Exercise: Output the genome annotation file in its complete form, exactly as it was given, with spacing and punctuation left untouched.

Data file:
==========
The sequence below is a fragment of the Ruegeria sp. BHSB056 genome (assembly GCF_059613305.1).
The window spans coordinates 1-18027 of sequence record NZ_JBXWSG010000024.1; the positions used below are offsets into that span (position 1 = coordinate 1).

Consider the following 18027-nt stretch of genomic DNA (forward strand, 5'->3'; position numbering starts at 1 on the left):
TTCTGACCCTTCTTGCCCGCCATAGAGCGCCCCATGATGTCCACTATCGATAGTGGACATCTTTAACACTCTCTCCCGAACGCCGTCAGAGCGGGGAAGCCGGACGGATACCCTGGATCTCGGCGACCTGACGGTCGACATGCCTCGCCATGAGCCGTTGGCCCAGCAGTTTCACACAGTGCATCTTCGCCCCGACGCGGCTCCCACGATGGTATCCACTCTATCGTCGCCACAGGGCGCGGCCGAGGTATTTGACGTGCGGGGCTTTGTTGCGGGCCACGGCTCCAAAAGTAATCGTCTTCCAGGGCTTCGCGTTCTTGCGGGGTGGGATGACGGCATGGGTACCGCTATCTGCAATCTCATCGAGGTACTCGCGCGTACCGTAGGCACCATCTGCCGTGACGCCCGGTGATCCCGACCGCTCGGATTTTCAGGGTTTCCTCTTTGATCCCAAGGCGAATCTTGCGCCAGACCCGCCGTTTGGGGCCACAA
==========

The sequence below is a fragment of the Ruegeria sp. BHSB056 genome (assembly GCF_059613305.1).
The window spans coordinates 1-18027 of sequence record NZ_JBXWSG010000024.1; the positions used below are offsets into that span (position 1 = coordinate 1).

Consider the following 18027-nt stretch of genomic DNA (forward strand, 5'->3'; position numbering starts at 1 on the left):
TTCTGACCCTTCTTGCCCGCCATAGAGCGCCCCATGATGTCCACTATCGATAGTGGACATCTTTAACACTCTCTCCCGAACGCCGTCAGAGCGGGGAAGCCGGACGGATACCCTGGATCTCGGCGACCTGACGGTCGACATGCCTCGCCATGAGCCGTTGGCCCAGCAGTTTCACACAGTGCATCTTCGCCCCGACGCGGCTCCCACGATGGTATCCACTCTATCGTCGCCACAGGGCGCGGCCGAGGTATTTGACGTGCGGGGCTTTGTTGCGGGCCACGGCTCCAAAAGTAATCGTCTTCCAGGGCTTCGCGTTCTTGCGGGGTGGGATGACGGCATGGGTACCGCTATCTGCAATCTCATCGAGGTACTCGCGCGTACCGTAGGCACCATCTGCCGTGACGCCCGGTGATCCCGACCGCTCGGATTTTCAGGGTTTCCTCTTTGATCCCAAGGCGAATCTTGCGCCAGACCCGCCGTTTGGGGCCACAA